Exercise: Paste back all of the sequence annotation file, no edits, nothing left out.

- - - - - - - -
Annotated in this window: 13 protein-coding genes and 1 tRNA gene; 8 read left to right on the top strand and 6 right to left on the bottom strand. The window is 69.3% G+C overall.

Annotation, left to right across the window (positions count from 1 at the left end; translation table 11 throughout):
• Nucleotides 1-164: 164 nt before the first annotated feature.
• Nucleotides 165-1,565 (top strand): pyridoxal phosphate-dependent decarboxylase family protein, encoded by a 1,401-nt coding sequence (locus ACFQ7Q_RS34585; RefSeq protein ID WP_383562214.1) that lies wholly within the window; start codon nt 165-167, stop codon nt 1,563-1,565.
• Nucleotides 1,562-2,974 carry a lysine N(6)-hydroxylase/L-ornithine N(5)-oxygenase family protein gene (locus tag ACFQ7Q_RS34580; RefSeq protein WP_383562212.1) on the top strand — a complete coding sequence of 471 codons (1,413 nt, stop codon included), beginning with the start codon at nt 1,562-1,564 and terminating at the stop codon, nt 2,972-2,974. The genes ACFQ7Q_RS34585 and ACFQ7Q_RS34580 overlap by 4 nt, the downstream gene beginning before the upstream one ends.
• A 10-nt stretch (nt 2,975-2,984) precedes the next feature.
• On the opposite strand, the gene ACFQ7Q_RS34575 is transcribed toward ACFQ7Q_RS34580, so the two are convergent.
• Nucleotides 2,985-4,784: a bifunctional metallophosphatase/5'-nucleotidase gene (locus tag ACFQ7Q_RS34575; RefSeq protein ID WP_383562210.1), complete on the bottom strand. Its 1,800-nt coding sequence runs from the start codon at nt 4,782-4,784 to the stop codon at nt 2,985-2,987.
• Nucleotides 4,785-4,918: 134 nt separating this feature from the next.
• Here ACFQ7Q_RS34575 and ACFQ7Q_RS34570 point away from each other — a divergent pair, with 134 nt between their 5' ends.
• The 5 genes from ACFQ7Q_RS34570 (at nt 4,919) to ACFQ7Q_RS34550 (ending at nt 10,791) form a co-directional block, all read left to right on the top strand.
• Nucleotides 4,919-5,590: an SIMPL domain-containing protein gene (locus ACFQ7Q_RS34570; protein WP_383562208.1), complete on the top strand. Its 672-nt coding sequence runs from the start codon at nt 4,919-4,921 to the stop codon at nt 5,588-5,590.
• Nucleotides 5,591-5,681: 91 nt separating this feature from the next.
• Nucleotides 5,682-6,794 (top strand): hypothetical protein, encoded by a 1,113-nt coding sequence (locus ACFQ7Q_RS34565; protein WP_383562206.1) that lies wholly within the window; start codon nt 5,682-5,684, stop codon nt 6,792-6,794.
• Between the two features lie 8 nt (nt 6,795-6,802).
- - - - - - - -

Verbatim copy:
Annotated in this window: 13 protein-coding genes and 1 tRNA gene; 8 read left to right on the top strand and 6 right to left on the bottom strand. The window is 69.3% G+C overall.

Annotation, left to right across the window (positions count from 1 at the left end; translation table 11 throughout):
• Nucleotides 1-164: 164 nt before the first annotated feature.
• Nucleotides 165-1,565 (top strand): pyridoxal phosphate-dependent decarboxylase family protein, encoded by a 1,401-nt coding sequence (locus ACFQ7Q_RS34585; RefSeq protein ID WP_383562214.1) that lies wholly within the window; start codon nt 165-167, stop codon nt 1,563-1,565.
• Nucleotides 1,562-2,974 carry a lysine N(6)-hydroxylase/L-ornithine N(5)-oxygenase family protein gene (locus tag ACFQ7Q_RS34580; RefSeq protein WP_383562212.1) on the top strand — a complete coding sequence of 471 codons (1,413 nt, stop codon included), beginning with the start codon at nt 1,562-1,564 and terminating at the stop codon, nt 2,972-2,974. The genes ACFQ7Q_RS34585 and ACFQ7Q_RS34580 overlap by 4 nt, the downstream gene beginning before the upstream one ends.
• A 10-nt stretch (nt 2,975-2,984) precedes the next feature.
• On the opposite strand, the gene ACFQ7Q_RS34575 is transcribed toward ACFQ7Q_RS34580, so the two are convergent.
• Nucleotides 2,985-4,784: a bifunctional metallophosphatase/5'-nucleotidase gene (locus tag ACFQ7Q_RS34575; RefSeq protein ID WP_383562210.1), complete on the bottom strand. Its 1,800-nt coding sequence runs from the start codon at nt 4,782-4,784 to the stop codon at nt 2,985-2,987.
• Nucleotides 4,785-4,918: 134 nt separating this feature from the next.
• Here ACFQ7Q_RS34575 and ACFQ7Q_RS34570 point away from each other — a divergent pair, with 134 nt between their 5' ends.
• The 5 genes from ACFQ7Q_RS34570 (at nt 4,919) to ACFQ7Q_RS34550 (ending at nt 10,791) form a co-directional block, all read left to right on the top strand.
• Nucleotides 4,919-5,590: an SIMPL domain-containing protein gene (locus ACFQ7Q_RS34570; protein WP_383562208.1), complete on the top strand. Its 672-nt coding sequence runs from the start codon at nt 4,919-4,921 to the stop codon at nt 5,588-5,590.
• Nucleotides 5,591-5,681: 91 nt separating this feature from the next.
• Nucleotides 5,682-6,794 (top strand): hypothetical protein, encoded by a 1,113-nt coding sequence (locus ACFQ7Q_RS34565; protein WP_383562206.1) that lies wholly within the window; start codon nt 5,682-5,684, stop codon nt 6,792-6,794.
• Between the two features lie 8 nt (nt 6,795-6,802).